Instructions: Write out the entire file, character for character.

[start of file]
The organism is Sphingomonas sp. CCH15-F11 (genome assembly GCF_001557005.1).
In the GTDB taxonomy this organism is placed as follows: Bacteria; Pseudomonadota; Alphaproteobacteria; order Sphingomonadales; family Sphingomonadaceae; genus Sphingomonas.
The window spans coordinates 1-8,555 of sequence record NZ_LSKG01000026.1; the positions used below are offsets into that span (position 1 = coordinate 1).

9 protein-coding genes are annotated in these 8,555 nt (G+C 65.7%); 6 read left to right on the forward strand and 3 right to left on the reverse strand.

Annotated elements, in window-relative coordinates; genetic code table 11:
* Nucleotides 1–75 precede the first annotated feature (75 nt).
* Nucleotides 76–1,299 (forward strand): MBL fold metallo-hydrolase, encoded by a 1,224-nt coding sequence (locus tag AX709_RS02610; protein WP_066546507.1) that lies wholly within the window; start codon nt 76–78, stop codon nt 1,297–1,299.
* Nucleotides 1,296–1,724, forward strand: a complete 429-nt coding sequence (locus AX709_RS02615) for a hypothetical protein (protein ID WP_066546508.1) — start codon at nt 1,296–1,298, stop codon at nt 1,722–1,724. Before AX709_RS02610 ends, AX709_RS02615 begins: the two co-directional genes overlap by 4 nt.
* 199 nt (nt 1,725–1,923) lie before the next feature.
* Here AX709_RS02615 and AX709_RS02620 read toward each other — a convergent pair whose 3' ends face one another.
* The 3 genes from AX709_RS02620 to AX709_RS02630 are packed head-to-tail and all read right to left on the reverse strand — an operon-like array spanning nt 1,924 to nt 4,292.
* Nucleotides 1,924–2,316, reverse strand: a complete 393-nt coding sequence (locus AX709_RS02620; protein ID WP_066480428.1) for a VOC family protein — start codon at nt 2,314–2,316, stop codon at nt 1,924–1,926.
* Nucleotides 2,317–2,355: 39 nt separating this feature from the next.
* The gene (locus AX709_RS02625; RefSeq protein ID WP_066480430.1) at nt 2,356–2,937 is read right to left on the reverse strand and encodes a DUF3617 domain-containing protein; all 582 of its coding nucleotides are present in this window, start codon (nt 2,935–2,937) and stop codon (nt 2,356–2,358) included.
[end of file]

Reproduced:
The organism is Sphingomonas sp. CCH15-F11 (genome assembly GCF_001557005.1).
In the GTDB taxonomy this organism is placed as follows: Bacteria; Pseudomonadota; Alphaproteobacteria; order Sphingomonadales; family Sphingomonadaceae; genus Sphingomonas.
The window spans coordinates 1-8,555 of sequence record NZ_LSKG01000026.1; the positions used below are offsets into that span (position 1 = coordinate 1).

9 protein-coding genes are annotated in these 8,555 nt (G+C 65.7%); 6 read left to right on the forward strand and 3 right to left on the reverse strand.

Annotated elements, in window-relative coordinates; genetic code table 11:
* Nucleotides 1–75 precede the first annotated feature (75 nt).
* Nucleotides 76–1,299 (forward strand): MBL fold metallo-hydrolase, encoded by a 1,224-nt coding sequence (locus tag AX709_RS02610; protein WP_066546507.1) that lies wholly within the window; start codon nt 76–78, stop codon nt 1,297–1,299.
* Nucleotides 1,296–1,724, forward strand: a complete 429-nt coding sequence (locus AX709_RS02615) for a hypothetical protein (protein ID WP_066546508.1) — start codon at nt 1,296–1,298, stop codon at nt 1,722–1,724. Before AX709_RS02610 ends, AX709_RS02615 begins: the two co-directional genes overlap by 4 nt.
* 199 nt (nt 1,725–1,923) lie before the next feature.
* Here AX709_RS02615 and AX709_RS02620 read toward each other — a convergent pair whose 3' ends face one another.
* The 3 genes from AX709_RS02620 to AX709_RS02630 are packed head-to-tail and all read right to left on the reverse strand — an operon-like array spanning nt 1,924 to nt 4,292.
* Nucleotides 1,924–2,316, reverse strand: a complete 393-nt coding sequence (locus AX709_RS02620; protein ID WP_066480428.1) for a VOC family protein — start codon at nt 2,314–2,316, stop codon at nt 1,924–1,926.
* Nucleotides 2,317–2,355: 39 nt separating this feature from the next.
* The gene (locus AX709_RS02625; RefSeq protein ID WP_066480430.1) at nt 2,356–2,937 is read right to left on the reverse strand and encodes a DUF3617 domain-containing protein; all 582 of its coding nucleotides are present in this window, start codon (nt 2,935–2,937) and stop codon (nt 2,356–2,358) included.